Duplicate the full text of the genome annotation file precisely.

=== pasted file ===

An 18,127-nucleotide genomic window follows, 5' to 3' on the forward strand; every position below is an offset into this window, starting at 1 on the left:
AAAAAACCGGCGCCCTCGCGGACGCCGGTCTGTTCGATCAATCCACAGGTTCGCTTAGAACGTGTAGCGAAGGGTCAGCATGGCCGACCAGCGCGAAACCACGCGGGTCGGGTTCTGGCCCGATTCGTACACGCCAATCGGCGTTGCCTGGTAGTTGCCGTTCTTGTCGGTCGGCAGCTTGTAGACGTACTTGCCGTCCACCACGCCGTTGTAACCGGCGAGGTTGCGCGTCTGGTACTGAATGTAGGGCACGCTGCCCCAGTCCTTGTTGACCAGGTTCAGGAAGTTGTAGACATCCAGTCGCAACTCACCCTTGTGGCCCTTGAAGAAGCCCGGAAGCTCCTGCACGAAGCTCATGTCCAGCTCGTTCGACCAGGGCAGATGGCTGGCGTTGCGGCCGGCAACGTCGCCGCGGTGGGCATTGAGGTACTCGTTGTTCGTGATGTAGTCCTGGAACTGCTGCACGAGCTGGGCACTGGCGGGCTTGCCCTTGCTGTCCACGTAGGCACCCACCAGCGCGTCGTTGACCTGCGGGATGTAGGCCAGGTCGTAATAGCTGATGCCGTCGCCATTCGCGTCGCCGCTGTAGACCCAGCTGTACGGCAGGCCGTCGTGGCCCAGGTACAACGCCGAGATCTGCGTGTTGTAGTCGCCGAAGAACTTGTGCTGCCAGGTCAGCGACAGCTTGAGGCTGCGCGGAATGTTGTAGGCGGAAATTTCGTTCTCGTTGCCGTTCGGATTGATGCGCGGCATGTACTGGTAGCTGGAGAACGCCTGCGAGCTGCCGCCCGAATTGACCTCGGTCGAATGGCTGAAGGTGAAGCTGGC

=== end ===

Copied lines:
An 18,127-nucleotide genomic window follows, 5' to 3' on the forward strand; every position below is an offset into this window, starting at 1 on the left:
AAAAAACCGGCGCCCTCGCGGACGCCGGTCTGTTCGATCAATCCACAGGTTCGCTTAGAACGTGTAGCGAAGGGTCAGCATGGCCGACCAGCGCGAAACCACGCGGGTCGGGTTCTGGCCCGATTCGTACACGCCAATCGGCGTTGCCTGGTAGTTGCCGTTCTTGTCGGTCGGCAGCTTGTAGACGTACTTGCCGTCCACCACGCCGTTGTAACCGGCGAGGTTGCGCGTCTGGTACTGAATGTAGGGCACGCTGCCCCAGTCCTTGTTGACCAGGTTCAGGAAGTTGTAGACATCCAGTCGCAACTCACCCTTGTGGCCCTTGAAGAAGCCCGGAAGCTCCTGCACGAAGCTCATGTCCAGCTCGTTCGACCAGGGCAGATGGCTGGCGTTGCGGCCGGCAACGTCGCCGCGGTGGGCATTGAGGTACTCGTTGTTCGTGATGTAGTCCTGGAACTGCTGCACGAGCTGGGCACTGGCGGGCTTGCCCTTGCTGTCCACGTAGGCACCCACCAGCGCGTCGTTGACCTGCGGGATGTAGGCCAGGTCGTAATAGCTGATGCCGTCGCCATTCGCGTCGCCGCTGTAGACCCAGCTGTACGGCAGGCCGTCGTGGCCCAGGTACAACGCCGAGATCTGCGTGTTGTAGTCGCCGAAGAACTTGTGCTGCCAGGTCAGCGACAGCTTGAGGCTGCGCGGAATGTTGTAGGCGGAAATTTCGTTCTCGTTGCCGTTCGGATTGATGCGCGGCATGTACTGGTAGCTGGAGAACGCCTGCGAGCTGCCGCCCGAATTGACCTCGGTCGAATGGCTGAAGGTGAAGCTGGC